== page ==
Spall 'ordered to learn to paint'
Mike Leigh ordered Timothy Spall to learn to paint more than two years before they started working on their latest film - a biopic of painter JMW Turner.
Spall, whose career includes appearances in a string of Leigh's films, ended up taking lessons several times a week in preparation for the role in Mr Turner.
Speaking at a press conference at the Cannes Film Festival, he said Leigh sent him away to get art lessons.
He told reporters: "He said 'right we're going to make this film in two and a half years time, I'd like you to start painting'. So I started to learn how to paint two years before I started rehearsing then we rehearsed six months.
"A brilliant English portrait painter called Tim Wright gave me lessons, when I wasn't working I'd see him two or three times a week."
Spall said his physical similarity to the legendary painter also helped, saying: "What made us the perfect match more than anything was he was a funny-looking fat little man and so am I".
The film's producer, Georgina Lowe, revealed they could not film scenes set in Margate because the view from the town had changed since a gallery named after Turner was built there.
The Turner Contemporary, which is on the site of a guest house where Turner stayed which features in the film, opened its doors in 2011.
Ms Lowe said: "We didn't go to Margate because of the gallery that's in the situation there now and it's completely changed and we quite simply found a beautiful location in Cornwall."
Leigh said: "Some people who really know Margate will object to that fact, that the Margate in the film really doesn't look anything like Margate but this is our distillation of Margate and I think it serves the needs of the film".
Mr. Turner premiered at the Cannes Film Festival, winning rave reviews for Spall.
Famous as a charcacer actor, and for playing Mr Pettigrew in the Harry Potter films, Mr Turner is a deserved leading man turn for 57-year-old Spall, one that made him the star of Cannes' second day.
"It's about how genius is not in always the most romantic of packages," said Spall. "Most geniuses are strange."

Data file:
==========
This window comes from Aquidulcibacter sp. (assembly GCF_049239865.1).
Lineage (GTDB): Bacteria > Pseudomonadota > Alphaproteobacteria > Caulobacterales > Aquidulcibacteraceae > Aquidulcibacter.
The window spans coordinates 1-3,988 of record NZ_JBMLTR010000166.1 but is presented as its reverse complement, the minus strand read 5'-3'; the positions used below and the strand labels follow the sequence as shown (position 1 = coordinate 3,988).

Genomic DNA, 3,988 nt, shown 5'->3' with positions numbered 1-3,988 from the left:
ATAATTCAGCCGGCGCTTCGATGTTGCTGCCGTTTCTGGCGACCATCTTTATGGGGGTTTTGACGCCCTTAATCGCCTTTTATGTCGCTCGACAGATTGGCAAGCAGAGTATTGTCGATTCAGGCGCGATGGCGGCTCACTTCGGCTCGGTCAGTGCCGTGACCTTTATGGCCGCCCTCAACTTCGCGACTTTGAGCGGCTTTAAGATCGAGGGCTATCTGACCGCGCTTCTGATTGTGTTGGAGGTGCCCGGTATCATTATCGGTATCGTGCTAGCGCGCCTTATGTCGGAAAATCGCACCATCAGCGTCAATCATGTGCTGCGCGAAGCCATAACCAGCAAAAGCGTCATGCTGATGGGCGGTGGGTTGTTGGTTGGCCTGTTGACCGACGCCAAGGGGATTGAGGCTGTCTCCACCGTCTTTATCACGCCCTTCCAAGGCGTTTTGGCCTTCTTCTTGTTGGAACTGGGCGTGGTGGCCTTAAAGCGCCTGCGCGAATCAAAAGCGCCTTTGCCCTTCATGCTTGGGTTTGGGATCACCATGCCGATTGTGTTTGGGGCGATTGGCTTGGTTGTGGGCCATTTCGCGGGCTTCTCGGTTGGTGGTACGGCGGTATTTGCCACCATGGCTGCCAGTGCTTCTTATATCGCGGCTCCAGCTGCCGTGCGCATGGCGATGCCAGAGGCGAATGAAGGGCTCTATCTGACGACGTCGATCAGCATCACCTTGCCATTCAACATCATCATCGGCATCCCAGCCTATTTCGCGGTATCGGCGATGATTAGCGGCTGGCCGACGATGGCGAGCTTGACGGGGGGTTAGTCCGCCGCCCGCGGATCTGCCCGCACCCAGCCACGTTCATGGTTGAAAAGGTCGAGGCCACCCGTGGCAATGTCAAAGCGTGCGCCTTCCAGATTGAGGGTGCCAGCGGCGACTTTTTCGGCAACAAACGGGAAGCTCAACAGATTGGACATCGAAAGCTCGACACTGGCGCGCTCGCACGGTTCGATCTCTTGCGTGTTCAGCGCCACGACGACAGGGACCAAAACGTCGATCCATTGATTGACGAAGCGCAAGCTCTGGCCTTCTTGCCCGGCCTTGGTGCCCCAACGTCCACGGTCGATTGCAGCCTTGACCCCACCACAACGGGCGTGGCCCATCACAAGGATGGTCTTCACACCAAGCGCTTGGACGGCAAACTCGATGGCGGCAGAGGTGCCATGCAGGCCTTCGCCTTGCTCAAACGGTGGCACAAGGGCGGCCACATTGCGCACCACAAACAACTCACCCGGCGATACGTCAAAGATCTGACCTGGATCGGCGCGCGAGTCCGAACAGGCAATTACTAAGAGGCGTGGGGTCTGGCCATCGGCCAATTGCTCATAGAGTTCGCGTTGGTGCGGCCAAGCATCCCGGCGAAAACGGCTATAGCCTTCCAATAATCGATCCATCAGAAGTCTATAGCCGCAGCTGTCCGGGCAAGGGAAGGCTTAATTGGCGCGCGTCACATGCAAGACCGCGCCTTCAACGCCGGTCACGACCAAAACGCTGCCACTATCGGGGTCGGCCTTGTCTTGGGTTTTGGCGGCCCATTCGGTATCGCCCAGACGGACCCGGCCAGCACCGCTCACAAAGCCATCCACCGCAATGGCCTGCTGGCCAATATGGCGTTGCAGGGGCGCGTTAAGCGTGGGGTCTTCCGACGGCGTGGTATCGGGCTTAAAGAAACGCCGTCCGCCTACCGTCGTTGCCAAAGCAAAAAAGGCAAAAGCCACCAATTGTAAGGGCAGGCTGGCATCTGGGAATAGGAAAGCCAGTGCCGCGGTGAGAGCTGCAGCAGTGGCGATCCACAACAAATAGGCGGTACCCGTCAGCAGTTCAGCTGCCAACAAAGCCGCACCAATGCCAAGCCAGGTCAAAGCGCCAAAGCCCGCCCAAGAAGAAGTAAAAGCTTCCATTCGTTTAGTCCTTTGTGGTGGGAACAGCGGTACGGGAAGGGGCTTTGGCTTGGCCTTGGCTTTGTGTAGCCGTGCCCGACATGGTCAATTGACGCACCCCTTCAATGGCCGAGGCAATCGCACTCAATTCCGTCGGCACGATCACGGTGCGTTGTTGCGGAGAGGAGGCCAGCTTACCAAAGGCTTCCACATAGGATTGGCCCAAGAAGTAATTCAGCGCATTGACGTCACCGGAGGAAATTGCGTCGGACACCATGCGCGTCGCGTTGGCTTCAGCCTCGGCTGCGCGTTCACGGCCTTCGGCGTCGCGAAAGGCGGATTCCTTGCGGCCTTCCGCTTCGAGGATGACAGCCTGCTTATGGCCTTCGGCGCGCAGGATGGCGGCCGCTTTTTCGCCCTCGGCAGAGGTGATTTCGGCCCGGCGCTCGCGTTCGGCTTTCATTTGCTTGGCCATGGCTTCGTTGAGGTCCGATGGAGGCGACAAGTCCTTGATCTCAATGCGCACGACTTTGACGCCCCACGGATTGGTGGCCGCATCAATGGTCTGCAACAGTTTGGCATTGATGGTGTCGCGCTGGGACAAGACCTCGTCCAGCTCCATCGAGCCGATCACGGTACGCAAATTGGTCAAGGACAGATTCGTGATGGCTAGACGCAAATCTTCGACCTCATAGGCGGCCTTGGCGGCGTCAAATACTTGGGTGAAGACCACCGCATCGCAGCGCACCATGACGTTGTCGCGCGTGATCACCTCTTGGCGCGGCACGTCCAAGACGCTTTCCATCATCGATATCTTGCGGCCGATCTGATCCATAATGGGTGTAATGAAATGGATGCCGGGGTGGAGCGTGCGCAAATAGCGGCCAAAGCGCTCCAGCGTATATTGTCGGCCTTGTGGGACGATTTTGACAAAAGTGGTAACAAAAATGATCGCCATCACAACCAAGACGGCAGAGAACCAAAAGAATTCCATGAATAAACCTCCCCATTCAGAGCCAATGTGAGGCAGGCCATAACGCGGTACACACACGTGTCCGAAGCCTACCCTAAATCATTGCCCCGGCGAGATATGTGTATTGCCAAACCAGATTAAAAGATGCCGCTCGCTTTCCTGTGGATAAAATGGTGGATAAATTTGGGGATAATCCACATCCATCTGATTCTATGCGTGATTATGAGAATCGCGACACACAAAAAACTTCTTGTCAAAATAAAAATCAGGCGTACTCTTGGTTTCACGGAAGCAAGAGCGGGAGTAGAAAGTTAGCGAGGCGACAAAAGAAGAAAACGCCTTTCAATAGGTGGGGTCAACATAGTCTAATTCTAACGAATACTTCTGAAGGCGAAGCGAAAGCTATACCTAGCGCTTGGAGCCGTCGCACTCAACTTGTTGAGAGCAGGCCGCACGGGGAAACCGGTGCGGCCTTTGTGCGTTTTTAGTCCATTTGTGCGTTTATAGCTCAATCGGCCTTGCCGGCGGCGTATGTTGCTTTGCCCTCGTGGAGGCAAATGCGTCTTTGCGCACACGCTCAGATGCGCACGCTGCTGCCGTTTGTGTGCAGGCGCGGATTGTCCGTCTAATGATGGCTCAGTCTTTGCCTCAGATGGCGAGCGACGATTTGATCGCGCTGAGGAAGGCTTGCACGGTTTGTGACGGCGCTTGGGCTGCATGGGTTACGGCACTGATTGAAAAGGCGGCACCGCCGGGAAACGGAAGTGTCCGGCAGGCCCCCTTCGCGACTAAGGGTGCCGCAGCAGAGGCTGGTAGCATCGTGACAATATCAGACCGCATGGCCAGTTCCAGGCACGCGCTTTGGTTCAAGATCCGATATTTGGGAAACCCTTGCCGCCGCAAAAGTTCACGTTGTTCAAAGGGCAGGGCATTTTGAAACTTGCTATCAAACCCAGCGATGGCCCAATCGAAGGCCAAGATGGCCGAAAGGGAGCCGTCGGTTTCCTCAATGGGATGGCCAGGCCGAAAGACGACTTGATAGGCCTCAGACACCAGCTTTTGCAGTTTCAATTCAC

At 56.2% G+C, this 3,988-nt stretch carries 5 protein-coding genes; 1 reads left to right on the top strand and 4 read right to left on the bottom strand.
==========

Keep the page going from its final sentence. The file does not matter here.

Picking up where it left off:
Sony Pictures Classics will release Mr. Turner in the US in December, positioning it for an awards season push. Right now, it's in the hunt with 17 other films for Cannes' top award, the Palme d'Or.
Leigh won the award in 1996 for Secrets & Lies, which co-starred Spall.
Leigh is famous for a filmmaking style that relies on improvisation-heavy rehearsals rather than a script. It's an approach that's often elicited acclaimed performances, including Sally Hawkins in Happy-Go-Lucky, Imelda Staunton in Vera Drake and David Thewlis in Naked.
The director had long desired to make a movie about Turner, and focused his meticulously researched film on the last 25 years of Turner's life. The painter died in 1851.
Leigh said he was fascinated by "this very mortal and in some ways flawed" individual who was creating such epic works.
"He sees beyond the sea and the sky," said Leigh. "He makes us see an experience that goes beyond the surface."
More often than not in the two-and-a-half hour film, Spall's Turner expresses himself with nothing more than a grunt.
"The grunting grew organically out of this incredibly instinctive, emotional, autodidactic, intellectual man who had a billion - a zillion - things to say but never said it," said Spall. "People who sneeze and can redecorate the room have a wonderful time. People do that (grunting sound) are repressing something."